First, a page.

“Those who commit the murders write the reports, and hence these lasting blots upon the honor of a nation cause but a faint ripple on the outside world. They arouse no great indignation and call forth no adequate demand for justice.” — Ida B. Wells
The casual brutality of a white officer’s knee squeezing the life from a helpless Black man in handcuffs, caught on a gruesome video, underlies Amy Cooper’s smug tone as she announces her intention to lodge a false police complaint against a Black man who’d inconvenienced her.
“I’m going to tell them there’s an African American man threatening my life,” she announces as she is recorded by the man who’d simply asked her to leash her dog as required in that area of Central Park. Unspoken, but understood, is her certainty that her word, the word of a white woman, would be accepted without question. She has no doubt about this, even as she glares directly into the camera that is documenting her lie.
Her certainty that a Black man’s guilt will be presumed, and white lies accepted, was shared by the Minneapolis police officer who taunted George Floyd while he crushed his neck beneath his knee for eight long minutes. It was shared by the officers who stood by, passively, while Floyd begged for his life and onlookers pleaded for the assault to end. Even though they knew they were being recorded, they filed a police report that was wholly refuted by video — they were that certain.
That certainty was shared by the white men who chased down Ahmaud Arbery and ruthlessly shot him in the street, claiming with no evidence that he was a burglar.
It has long been the agonizing truth that, without video evidence to the contrary, police who shoot unarmed Black people will always be given the benefit of the doubt. Some white officers — and self-appointed vigilantes – are so accustomed to the benefit of the doubt that even their knowledge of video evidence does not faze them.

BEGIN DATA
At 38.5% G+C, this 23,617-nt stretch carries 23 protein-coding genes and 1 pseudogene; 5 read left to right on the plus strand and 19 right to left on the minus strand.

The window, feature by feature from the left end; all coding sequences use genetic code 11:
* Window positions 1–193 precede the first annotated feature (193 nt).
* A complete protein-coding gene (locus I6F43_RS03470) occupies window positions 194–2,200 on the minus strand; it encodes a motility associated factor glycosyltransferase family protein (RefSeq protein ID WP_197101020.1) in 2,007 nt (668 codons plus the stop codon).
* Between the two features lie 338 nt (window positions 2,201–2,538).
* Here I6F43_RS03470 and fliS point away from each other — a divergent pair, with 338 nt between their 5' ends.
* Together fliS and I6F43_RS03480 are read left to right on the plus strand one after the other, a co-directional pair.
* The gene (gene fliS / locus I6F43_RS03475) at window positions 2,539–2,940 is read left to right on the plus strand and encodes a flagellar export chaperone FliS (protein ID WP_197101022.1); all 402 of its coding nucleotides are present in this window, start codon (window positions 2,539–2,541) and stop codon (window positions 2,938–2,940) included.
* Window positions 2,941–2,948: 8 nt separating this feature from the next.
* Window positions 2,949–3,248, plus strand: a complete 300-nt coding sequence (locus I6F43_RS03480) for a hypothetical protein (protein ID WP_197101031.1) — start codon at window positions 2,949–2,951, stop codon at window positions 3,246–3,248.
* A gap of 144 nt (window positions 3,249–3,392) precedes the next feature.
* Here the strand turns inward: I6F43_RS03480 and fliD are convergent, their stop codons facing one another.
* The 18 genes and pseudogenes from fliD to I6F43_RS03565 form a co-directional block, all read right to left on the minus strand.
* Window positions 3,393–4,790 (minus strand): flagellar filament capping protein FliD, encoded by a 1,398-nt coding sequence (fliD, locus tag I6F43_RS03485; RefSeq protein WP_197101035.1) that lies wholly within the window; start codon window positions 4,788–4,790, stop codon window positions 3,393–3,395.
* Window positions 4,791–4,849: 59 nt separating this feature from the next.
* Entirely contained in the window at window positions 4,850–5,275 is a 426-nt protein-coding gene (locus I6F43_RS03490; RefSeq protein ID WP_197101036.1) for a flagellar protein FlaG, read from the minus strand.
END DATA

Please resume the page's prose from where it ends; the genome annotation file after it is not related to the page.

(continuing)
Minneapolis has erupted in outrage. The primal scream of anguish — what Martin Luther King Jr. called “the language of the unheard” — reverberates across the nation. We pray for those who have taken to the streets, that they will refrain from violence — and for the police who are responding, that they exercise restraint and de-escalate tensions.
The officers who participated in the deadly assault of George Floyd were fired within 24 hours, and shortly after the National Urban League and the Urban League of the Twin Cities demanded their names, have been identified. They are Derek Chauvin, Thomas Lane, Tou Thao and J. Alexander Kueng.
These men no longer deserve the benefit of the doubt. Their word can no long be trusted. Their records — which, in the case of Chauvin and Thao, include a disturbing number of use-of-force incidents and civilian complaints — must be thoroughly examined for evidence of the racism and inhumanity they displayed during George Floyd’s deadly assault.
The National Urban League and the Urban League of the Twin Cities further demand:
– Criminal prosecution of the four former police officers.
– Immediate public release of all bodycam footage of the incident captured by MPD and Minneapolis Parks Police.
– Appointment of an experienced, independent expert from outside the department to investigate the conduct of the four officers.
This nation is haunted by the souls of the thousands of Black men and women whose killers never were brought to justice. We owe it to them to see justice done for George Floyd.
Morial is president of the National Urban League.